An Air Force general made the case that the US is
vulnerable to attack, but says the military has not been
asked to defend Internet infrastructure.

~ Partial List of Corporations Allowed to See ACTA
The public and activist groups don't have access to the
secret copyright treaty, but these corporations do.

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* You're Invited to a "Geek Reading" with Authors Cory
Doctorow, Rudy Rucker, Annalee Newitz, and Charlie Anders
at 111 Minna Gallery

Join EFF on Monday, March 23rd, for a fundraising event
featuring award-winning writer Cory Doctorow.  Cory will be
reading from his novel, "Little Brother," a story of
high-tech teenage rebellion set in the familiar world of
San Francisco.  As he currently calls the UK home, this is
a rare opportunity to to hear Cory read from his work in
person.  He will be joined by fellow writers Rudy Rucker,
Annalee Newitz and Charlie Anders reading from their latest


Monday, March 23rd, at 7:30 p.m.


Cory Doctorow ( is a science fiction
novelist, blogger and technology activist.  He is the
co-editor of the popular weblog Boing Boing
(, and a contributor to Wired, Popular
Science, Make, the New York Times, and many other
newspapers, magazines and websites.  Cory is an EFF fellow
and the former Director of European Affairs at EFF.  He has
won the Locusand Sunburst Awards and been nominated for the
Hugo, Nebula and British Science Fiction Awards.  His
latest novel, New York Times Bestseller "Little Brother,"
was published in May 2008, and his latest short story
collection is "Overclocked: Stories of the Future Present."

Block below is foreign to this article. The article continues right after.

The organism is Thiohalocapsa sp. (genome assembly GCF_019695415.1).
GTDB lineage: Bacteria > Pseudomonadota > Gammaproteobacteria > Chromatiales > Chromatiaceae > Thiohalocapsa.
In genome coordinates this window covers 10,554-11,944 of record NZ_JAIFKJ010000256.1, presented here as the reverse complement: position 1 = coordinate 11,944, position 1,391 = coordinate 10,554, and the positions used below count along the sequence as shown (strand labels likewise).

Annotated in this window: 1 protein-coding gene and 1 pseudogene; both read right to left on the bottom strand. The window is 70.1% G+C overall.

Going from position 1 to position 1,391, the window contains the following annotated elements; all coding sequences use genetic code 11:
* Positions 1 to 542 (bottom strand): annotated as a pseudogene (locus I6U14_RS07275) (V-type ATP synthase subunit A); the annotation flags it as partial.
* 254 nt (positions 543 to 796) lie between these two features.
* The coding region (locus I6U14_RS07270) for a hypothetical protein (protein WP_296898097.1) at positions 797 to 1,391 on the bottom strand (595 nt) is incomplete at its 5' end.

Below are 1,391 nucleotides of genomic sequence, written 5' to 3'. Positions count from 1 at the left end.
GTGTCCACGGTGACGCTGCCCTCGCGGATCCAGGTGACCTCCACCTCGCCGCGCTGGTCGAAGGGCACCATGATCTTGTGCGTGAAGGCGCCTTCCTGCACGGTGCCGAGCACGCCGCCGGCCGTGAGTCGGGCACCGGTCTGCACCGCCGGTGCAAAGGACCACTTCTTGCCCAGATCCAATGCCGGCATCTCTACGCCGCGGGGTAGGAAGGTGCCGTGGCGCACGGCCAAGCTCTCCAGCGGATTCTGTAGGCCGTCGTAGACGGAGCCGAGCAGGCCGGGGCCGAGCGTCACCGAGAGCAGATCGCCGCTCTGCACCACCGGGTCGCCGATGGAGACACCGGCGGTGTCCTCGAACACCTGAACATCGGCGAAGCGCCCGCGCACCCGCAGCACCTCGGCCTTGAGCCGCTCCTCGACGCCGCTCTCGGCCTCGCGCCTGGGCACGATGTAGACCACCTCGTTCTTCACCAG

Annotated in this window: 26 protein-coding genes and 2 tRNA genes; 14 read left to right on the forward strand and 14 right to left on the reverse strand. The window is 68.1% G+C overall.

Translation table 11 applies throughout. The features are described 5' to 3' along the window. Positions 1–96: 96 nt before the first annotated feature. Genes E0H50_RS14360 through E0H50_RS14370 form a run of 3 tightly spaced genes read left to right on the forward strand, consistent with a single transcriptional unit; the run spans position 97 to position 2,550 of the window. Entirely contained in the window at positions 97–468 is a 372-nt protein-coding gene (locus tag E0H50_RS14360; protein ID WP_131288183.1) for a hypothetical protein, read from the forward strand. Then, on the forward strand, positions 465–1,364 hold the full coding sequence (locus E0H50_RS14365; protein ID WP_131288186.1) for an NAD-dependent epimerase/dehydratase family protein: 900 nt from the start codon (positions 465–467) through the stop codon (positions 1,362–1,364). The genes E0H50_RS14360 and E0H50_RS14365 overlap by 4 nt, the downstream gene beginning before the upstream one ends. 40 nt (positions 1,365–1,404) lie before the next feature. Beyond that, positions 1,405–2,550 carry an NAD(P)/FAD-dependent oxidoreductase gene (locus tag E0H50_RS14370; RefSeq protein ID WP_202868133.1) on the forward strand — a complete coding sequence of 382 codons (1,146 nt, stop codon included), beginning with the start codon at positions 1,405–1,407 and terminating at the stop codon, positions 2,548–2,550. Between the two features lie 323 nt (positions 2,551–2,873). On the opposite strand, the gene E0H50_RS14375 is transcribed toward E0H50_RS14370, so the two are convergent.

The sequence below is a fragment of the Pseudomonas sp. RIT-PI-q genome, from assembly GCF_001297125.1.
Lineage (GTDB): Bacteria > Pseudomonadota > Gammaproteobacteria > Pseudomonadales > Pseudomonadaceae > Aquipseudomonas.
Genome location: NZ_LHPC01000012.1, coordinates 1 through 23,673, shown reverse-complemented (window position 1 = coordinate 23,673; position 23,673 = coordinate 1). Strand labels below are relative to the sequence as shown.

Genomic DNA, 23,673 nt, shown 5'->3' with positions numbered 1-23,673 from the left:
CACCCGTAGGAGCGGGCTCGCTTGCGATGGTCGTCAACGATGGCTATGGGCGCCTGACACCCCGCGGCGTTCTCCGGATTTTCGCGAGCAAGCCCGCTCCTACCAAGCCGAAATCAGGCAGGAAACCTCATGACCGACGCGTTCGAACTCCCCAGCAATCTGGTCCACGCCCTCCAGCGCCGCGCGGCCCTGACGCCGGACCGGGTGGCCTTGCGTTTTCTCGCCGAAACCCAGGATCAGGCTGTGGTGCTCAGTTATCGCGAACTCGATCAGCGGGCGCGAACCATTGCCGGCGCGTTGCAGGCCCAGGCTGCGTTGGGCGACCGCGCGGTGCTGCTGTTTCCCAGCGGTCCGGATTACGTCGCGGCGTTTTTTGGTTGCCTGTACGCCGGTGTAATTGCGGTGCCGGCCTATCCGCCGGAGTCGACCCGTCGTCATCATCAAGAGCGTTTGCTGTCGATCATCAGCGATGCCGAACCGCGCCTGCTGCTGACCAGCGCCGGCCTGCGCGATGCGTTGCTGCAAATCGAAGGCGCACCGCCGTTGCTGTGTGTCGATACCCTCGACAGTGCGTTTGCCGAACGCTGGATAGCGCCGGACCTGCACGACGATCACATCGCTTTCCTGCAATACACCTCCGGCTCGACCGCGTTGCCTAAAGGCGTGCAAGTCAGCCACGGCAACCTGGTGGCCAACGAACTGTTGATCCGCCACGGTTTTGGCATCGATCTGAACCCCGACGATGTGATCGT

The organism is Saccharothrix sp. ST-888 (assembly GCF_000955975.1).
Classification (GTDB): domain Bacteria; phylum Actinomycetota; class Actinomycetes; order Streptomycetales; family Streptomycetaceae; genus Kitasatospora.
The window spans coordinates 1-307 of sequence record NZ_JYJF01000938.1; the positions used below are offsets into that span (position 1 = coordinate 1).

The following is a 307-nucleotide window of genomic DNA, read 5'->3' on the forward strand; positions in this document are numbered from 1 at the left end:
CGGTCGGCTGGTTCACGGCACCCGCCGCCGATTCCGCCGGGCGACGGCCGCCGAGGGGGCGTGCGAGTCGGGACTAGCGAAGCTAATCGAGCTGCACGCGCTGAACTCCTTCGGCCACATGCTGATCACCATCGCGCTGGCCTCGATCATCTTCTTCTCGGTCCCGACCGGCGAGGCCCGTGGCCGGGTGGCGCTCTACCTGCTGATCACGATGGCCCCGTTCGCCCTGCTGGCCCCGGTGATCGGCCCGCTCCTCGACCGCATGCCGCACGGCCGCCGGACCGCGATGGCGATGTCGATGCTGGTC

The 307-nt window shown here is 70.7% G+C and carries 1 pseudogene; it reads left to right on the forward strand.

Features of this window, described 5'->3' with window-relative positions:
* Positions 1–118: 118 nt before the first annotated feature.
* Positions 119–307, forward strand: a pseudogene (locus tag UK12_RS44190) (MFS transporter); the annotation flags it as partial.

Rudy Rucker is a popular science fiction and nonfiction
writer.  Born in Kentucky in 1946, Rudy studied
mathematics, earning a Ph.D. from Rutgers University in the
theory of infinite sets.  After working 15 years as a
mathematics professor on the East Coast, Rudy moved to
Silicon Valley in 1986 to become a computer science
professor at San Jose State University, also working as a
software engineer at Autodesk, Inc.  After some 20 years at
SJSU, Rudy retired from teaching.  Rudy has published 29
books, including five non-fiction popular science books on
such topics as relativity, infinity, the fourth dimension,
and information.  "The Lifebox, the Seashell, and the
Soul"--his most recent nonfiction book--is about the
meaning of computation.

Annalee Newitz is a journalist who covers the cultural
impact of science and technology, covering such topics as
open source software and hacker subcultures.  Annalee
writes for many periodicals, including Popular Science and
Wired, and since 1999 has had a syndicated weekly column
called Techsploitation.  From 2004-2005, Annalee was a
policy analyst for the Electronic Frontier Foundation.  She
is the editor of io9, a Gawker-owned science fiction blog.

Charlie Jane Anders blogs about science fiction at
She organizes the Writers With Drinks reading series and is
starting a weekly podcast called "I Am So Smart."  Her
writing has appeared most recently in "The McSweeney's Joke
Book Of Book Jokes," Mother Jones magazine, and the
upcoming "Science Fiction: The Best of the Year, 2009
Edition."  Charlie wrote a novel called "Choir Boy" and
co-edited an anthology called "She's Such a Geek."  Find
her on Twitter as "charliejane."


111 Minna Gallery
111 Minna St. @ 2nd
San Francisco, CA 94105

Admission is $25.  No one turned away for lack of funds.
Must be 21 or older to attend.

RSVP to:

111 Minna Gallery is accessible via BART.  Get off at the
Montgomery station and use the exit marked 2nd and Market.
Walk south on 2nd Street until you reach 111 Minna Gallery
on the right.  It's also walking distance from the Caltrain
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EFFector is published by:
The Electronic Frontier Foundation

Sara Bassett, Membership Services Assistant